Recently I turned 28 and I have had to unwillingly acknowledge that my twenties will be soon coming to an end. There’s a part of me that’s slightly terrified by it because when you’re in your twenties a lot of bad decisions can be excused due to the fact that you’re still young and finding your way. When you’re in your thirties however, you’re supposed to have your s**t figured out and be steadily following the life plan that society has planned out for you.
The thing is, the older I do get the less I care about this so called life plan. I have long compared myself with my peers as I have begrudgingly grown in to an adult – wondered if I was pretty enough, smart enough, funny enough, caring enough, ambitious enough or just enough. It took some time for me to understand that confidence isn’t awarded through a constant stream of compliments and approvals. It was something I would only gain once I accepted that the level of perfection I sought to achieve was not just unrealistic but completely unfair to myself.
Society, especially Irish society, would have us believe that we are are unfulfilled if we do not follow a certain path in a certain order. Our lives seem to be planned out for us after we leave school; graduate from university, meet a lovely boy/girl, go travelling for a few months, buy a house together, get engaged (there is at least a little bit of leniancy with the order of the last two), get married, have babies all the while developing a fabulous career and ensuring you’ve enough money gathered up to drive a great car, shower your house in Cath Kidston and make sure you’re a size 10 until the day you fall in to an exhausted heap.
If we fail to reach these milestones we may feel inadequate or that we have failed in some way. I know I have struggled with feeling somewhat unaccomplished because I haven’t reached a level in my career that I think I should be at or see others exceeding in their roles while I feel like I’m coasting in mine. This kind of behaviour is neither productive nor an efficient way of dealing with my own insecurities and it’s this wonderful self-awareness that’s been granted to me in the latter part of my twenties.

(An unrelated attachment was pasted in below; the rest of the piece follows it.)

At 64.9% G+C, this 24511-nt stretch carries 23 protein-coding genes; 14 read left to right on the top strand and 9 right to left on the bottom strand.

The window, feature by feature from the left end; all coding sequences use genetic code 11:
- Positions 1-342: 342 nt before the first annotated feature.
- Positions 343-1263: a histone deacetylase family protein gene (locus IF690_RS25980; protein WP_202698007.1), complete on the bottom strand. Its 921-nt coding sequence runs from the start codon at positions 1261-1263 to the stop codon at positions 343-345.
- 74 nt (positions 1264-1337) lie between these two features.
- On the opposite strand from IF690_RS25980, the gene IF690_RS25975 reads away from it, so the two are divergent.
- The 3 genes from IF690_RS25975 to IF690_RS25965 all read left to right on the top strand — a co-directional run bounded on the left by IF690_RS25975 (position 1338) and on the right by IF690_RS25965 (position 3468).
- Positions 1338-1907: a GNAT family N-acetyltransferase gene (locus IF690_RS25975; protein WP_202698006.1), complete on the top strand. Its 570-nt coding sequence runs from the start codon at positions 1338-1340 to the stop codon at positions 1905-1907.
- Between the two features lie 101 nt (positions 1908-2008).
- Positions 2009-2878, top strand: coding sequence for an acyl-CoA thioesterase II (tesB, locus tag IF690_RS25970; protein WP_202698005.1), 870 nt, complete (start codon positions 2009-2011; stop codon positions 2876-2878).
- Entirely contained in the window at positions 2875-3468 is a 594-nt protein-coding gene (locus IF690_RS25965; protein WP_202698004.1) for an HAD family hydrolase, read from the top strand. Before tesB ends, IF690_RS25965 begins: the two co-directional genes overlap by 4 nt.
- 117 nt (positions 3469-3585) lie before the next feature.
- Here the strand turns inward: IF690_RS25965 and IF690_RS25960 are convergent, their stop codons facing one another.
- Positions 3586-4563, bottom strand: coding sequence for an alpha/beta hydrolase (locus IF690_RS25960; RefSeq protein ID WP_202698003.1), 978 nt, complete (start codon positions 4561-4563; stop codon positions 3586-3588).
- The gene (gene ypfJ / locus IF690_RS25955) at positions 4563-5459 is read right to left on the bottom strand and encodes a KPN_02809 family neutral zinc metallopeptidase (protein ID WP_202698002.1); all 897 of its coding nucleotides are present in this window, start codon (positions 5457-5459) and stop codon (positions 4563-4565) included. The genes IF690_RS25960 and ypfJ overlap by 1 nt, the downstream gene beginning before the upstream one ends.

I’m now able to identify the moments where I worry that I’m lacking in a certain area of my life whether it be work, money or relationships and I can reign myself in before I let my brain whir in to a complete frenzy of toxic thoughts. This ability has saved me in these moments, allowing myself to acknowledge all the great things that are happening around me, no matter how trivial I might find them, because they might not be so trivial to someone else.
So as I approach my thirties at a steady pace, I know full well I probably won’t have it all figured out and I’m OK with that. I don’t think anyone really knows what they’re doing half the time and no doubt finds themselves at the till some Tuesday in Tesco’s, holding their club card in their hand wondering how the hell they even got this far in life. We are all on the same path at the end of the day but it’s not the milestones we think we have to make that count, it’s the moments in between; the brave choices we make that could take us anywhere, the people we surround ourselves with who make us feel like we’ve come home and cherishing those moments where we know that things are pretty fucking good.
Here’s to 28!